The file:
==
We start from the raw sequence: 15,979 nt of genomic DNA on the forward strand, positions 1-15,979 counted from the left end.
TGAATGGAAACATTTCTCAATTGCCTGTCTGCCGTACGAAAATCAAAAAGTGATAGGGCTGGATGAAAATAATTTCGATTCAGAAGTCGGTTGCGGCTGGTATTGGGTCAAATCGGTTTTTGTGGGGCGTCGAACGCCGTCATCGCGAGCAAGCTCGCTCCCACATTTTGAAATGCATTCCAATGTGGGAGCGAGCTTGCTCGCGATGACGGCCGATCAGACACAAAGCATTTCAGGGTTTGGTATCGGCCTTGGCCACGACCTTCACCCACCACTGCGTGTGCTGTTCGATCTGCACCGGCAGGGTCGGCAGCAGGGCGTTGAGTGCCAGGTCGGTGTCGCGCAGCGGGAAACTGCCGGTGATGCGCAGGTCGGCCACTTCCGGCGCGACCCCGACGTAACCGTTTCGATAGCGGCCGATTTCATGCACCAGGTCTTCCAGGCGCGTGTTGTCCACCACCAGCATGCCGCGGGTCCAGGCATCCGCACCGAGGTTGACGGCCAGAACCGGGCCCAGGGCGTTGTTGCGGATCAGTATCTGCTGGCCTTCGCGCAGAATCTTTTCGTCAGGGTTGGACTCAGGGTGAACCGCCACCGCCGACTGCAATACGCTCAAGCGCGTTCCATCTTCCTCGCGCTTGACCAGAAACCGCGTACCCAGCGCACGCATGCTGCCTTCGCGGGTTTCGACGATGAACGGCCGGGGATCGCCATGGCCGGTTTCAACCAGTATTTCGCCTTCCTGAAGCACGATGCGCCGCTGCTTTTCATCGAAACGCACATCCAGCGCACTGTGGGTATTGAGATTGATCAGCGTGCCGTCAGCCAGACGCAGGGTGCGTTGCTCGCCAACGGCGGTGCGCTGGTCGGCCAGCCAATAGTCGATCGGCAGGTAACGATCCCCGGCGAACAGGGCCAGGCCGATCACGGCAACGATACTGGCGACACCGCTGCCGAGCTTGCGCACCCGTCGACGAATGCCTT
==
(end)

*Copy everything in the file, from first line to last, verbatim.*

We start from the raw sequence: 15,979 nt of genomic DNA on the forward strand, positions 1-15,979 counted from the left end.
TGAATGGAAACATTTCTCAATTGCCTGTCTGCCGTACGAAAATCAAAAAGTGATAGGGCTGGATGAAAATAATTTCGATTCAGAAGTCGGTTGCGGCTGGTATTGGGTCAAATCGGTTTTTGTGGGGCGTCGAACGCCGTCATCGCGAGCAAGCTCGCTCCCACATTTTGAAATGCATTCCAATGTGGGAGCGAGCTTGCTCGCGATGACGGCCGATCAGACACAAAGCATTTCAGGGTTTGGTATCGGCCTTGGCCACGACCTTCACCCACCACTGCGTGTGCTGTTCGATCTGCACCGGCAGGGTCGGCAGCAGGGCGTTGAGTGCCAGGTCGGTGTCGCGCAGCGGGAAACTGCCGGTGATGCGCAGGTCGGCCACTTCCGGCGCGACCCCGACGTAACCGTTTCGATAGCGGCCGATTTCATGCACCAGGTCTTCCAGGCGCGTGTTGTCCACCACCAGCATGCCGCGGGTCCAGGCATCCGCACCGAGGTTGACGGCCAGAACCGGGCCCAGGGCGTTGTTGCGGATCAGTATCTGCTGGCCTTCGCGCAGAATCTTTTCGTCAGGGTTGGACTCAGGGTGAACCGCCACCGCCGACTGCAATACGCTCAAGCGCGTTCCATCTTCCTCGCGCTTGACCAGAAACCGCGTACCCAGCGCACGCATGCTGCCTTCGCGGGTTTCGACGATGAACGGCCGGGGATCGCCATGGCCGGTTTCAACCAGTATTTCGCCTTCCTGAAGCACGATGCGCCGCTGCTTTTCATCGAAACGCACATCCAGCGCACTGTGGGTATTGAGATTGATCAGCGTGCCGTCAGCCAGACGCAGGGTGCGTTGCTCGCCAACGGCGGTGCGCTGGTCGGCCAGCCAATAGTCGATCGGCAGGTAACGATCCCCGGCGAACAGGGCCAGGCCGATCACGGCAACGATACTGGCGACACCGCTGCCGAGCTTGCGCACCCGTCGACGAATGCCTT